Caddo River's niche in trainer Brad Cox's plans for Kentucky Derby 147 hasn't changed in some time. The Hard Spun colt needs points in today's Arkansas Derby, 100 for winning or 50 for placing second, to run May 1 at Churchill Downs.
It has been that way since Jan. 22, opening day at Oaklawn, when the Hard Spun colt wired the field by 10 3/4 lengths in the Smarty Jones Stakes going a mile in his 3-year-old debut. For his first stakes race. he earned 10 Derby qualifying points, giving hopes of a points infusion in later Derby preps
With 50 points offered the March 13 winner at Oaklawn, Caddo River collected none when fifth in the Rebel Stakes going 1 1/16 miles. That makes the nine-furlong Arkansas Derby, which owner-breeder John Ed Anthony (Shortleaf Stable) has won three times, a defining race for the horse named after the body of water that flows through southwest Arkansas.
It will require more stamina than was shown when Caddo River folded in midstretch of the Rebel after yielding the lead into the first turn. In that race, Caddo River dropped back from the rail post while eventual winner Concert Tour overcame outside post seven.
Today, going nine furlongs, Caddo River breaks from post two and Concert Tour from post five. As a stakes winner, each carries 122 pounds, Florent Geroux (Caddo River) and Joel Rosario (Concert Tour) keeping the mounts.
About what could be the crucial first trip past the grandstand, Cox is cautiously optimistic, nothing more.
"We're just hoping that he can get little more of a forward run and maybe the jock drops his hand and kind of lets him do his thing and get in a big rhythm and see if that works a little better than last time," Cox said. "If it doesn't, we're in trouble -- bottom line."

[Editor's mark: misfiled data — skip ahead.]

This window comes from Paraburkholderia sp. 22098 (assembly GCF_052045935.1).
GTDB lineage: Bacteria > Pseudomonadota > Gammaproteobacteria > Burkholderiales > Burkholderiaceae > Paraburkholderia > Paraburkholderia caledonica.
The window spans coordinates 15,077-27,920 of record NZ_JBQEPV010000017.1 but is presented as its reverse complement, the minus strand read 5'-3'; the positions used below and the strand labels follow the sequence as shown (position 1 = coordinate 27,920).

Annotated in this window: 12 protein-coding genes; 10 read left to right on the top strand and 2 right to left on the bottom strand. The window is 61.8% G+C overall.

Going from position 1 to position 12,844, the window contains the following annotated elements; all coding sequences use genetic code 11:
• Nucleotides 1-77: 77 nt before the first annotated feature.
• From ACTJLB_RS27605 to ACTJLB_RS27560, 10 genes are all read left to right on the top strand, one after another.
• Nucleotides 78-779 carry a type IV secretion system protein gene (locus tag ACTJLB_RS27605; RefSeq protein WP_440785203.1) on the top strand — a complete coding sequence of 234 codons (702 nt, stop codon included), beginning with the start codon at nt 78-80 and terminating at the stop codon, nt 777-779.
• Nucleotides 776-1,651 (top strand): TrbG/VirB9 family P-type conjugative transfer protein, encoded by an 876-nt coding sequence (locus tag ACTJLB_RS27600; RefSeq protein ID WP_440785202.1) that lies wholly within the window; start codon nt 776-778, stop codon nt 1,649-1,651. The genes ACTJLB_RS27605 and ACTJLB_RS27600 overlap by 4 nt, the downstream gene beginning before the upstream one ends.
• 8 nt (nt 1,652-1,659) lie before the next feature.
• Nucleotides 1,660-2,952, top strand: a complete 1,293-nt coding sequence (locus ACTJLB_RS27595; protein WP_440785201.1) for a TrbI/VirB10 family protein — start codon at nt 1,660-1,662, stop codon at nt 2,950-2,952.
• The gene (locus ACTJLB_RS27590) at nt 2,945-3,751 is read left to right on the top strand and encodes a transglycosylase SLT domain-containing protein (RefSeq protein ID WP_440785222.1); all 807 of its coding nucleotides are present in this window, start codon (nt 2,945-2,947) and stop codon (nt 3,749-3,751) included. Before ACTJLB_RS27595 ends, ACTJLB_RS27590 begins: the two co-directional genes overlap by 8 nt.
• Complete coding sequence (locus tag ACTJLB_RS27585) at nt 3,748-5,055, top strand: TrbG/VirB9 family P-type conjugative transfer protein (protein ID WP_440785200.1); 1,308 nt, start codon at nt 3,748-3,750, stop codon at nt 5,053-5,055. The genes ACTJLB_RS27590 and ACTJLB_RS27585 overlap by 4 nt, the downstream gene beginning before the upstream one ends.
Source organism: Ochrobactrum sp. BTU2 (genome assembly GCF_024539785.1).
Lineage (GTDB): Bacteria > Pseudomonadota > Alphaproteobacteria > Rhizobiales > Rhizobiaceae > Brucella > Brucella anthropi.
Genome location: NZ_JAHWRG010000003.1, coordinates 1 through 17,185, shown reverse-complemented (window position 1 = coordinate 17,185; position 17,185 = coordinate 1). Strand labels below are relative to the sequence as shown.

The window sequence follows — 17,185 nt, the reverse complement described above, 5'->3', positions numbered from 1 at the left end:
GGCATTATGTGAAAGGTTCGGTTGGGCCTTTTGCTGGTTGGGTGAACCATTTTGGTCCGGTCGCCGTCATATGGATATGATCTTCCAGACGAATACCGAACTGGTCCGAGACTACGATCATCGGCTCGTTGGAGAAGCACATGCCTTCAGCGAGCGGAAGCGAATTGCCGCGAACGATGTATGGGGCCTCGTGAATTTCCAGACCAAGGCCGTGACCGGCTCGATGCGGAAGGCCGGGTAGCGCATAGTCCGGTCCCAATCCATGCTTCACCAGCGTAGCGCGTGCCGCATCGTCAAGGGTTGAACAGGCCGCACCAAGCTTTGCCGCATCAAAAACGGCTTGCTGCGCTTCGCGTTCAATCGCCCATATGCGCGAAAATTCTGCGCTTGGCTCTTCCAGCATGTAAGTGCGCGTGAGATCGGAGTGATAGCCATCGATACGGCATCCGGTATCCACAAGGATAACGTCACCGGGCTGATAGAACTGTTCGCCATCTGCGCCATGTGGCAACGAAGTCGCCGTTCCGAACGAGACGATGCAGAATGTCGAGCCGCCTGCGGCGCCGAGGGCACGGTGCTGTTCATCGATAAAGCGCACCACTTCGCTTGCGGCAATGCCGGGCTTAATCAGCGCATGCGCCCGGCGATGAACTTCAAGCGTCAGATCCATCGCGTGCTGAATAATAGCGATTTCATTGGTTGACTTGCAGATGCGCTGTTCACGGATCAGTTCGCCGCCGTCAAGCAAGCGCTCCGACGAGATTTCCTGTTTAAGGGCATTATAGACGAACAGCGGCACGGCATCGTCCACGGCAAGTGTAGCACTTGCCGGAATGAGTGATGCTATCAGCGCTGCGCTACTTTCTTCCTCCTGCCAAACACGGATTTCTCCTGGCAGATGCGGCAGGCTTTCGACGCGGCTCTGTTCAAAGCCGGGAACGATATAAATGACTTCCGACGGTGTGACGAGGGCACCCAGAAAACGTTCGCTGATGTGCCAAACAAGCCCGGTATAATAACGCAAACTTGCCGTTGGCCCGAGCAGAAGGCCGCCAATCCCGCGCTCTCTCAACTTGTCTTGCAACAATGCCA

Otherwise, Concert Tour may take his five Derby rivals for another spin around the block. The only surprise would be if one of the others made a late run, possibly winning if the even-money favorite was off his game.
"I think the break is important, how you leave there," said Concert Tour trainer Bob Baffert. "You never know what's going to happen. You don't know what the strategy's going to be. I just worry about my own horses.
"If he (Caddo River) goes, he (Rosario) will just ride his own horse and see what he does. My other horse has speed, too. Going a mile and an eighth, it's a different story."
As in the Rebel, Baffert would hope for an exacta finish involving Hozier, who has 20 qualifying points from the last race. Trainer Steve Asmussen, whose 0-for-21 Derby record blights a Hall of Fame career of more than 9,000 victories, would be encouraging Super Stock while California-based trainer Peter Miller would keep fingers crossed for Get Her Number, a Grade 1 winner at 2 who was soundly beaten in the Rebel. As for Dallas Stewart, whose Last Samurai completes the field, the colt's owner, Arkansan Willis Horton, has Derby Week plans in Louisville involving Oaklawn stakes-winning filly Will's Secret in the Kentucky Oaks.
Even if Caddo River doesn't get in, Cox holds a strong Derby hand with undefeated juvenile champion Essential Quality and stakes-winning Mandaloun for other barns.
Baffert, meanwhile, would seek a record seventh Kentucky Derby victory with a horse or two trending upward on his stable's depth chart. After an injury knocked unbeaten Life Is Good off the Derby trail, Concert Tour took up the slack, the Rebel triumph coming in his first race outside California and around two turns. He already has stakes winner Medina Spirit in the field and, who knows, Hozier might punch his ticket today at Oaklawn.
Only the names change for Baffert, who won the Arkansas Derby with Bodemeister in 2012 and Rebel winners American Pharoah in 2015 and Nadal last year (Charlatan, first-division winner in 2020, was disqualified for a drug violation, which Baffert is appealing). Nothing seems beyond the scope of a man with two Triple Crown winners (American Pharoah in 2012, Justify in 2018) in the last six years.
"I just feel fortunate that I have these two after losing Life Is Good," Baffert said. "It's pretty tough, you know, but that's why everything works itself out for the Derby. The horse will get you there."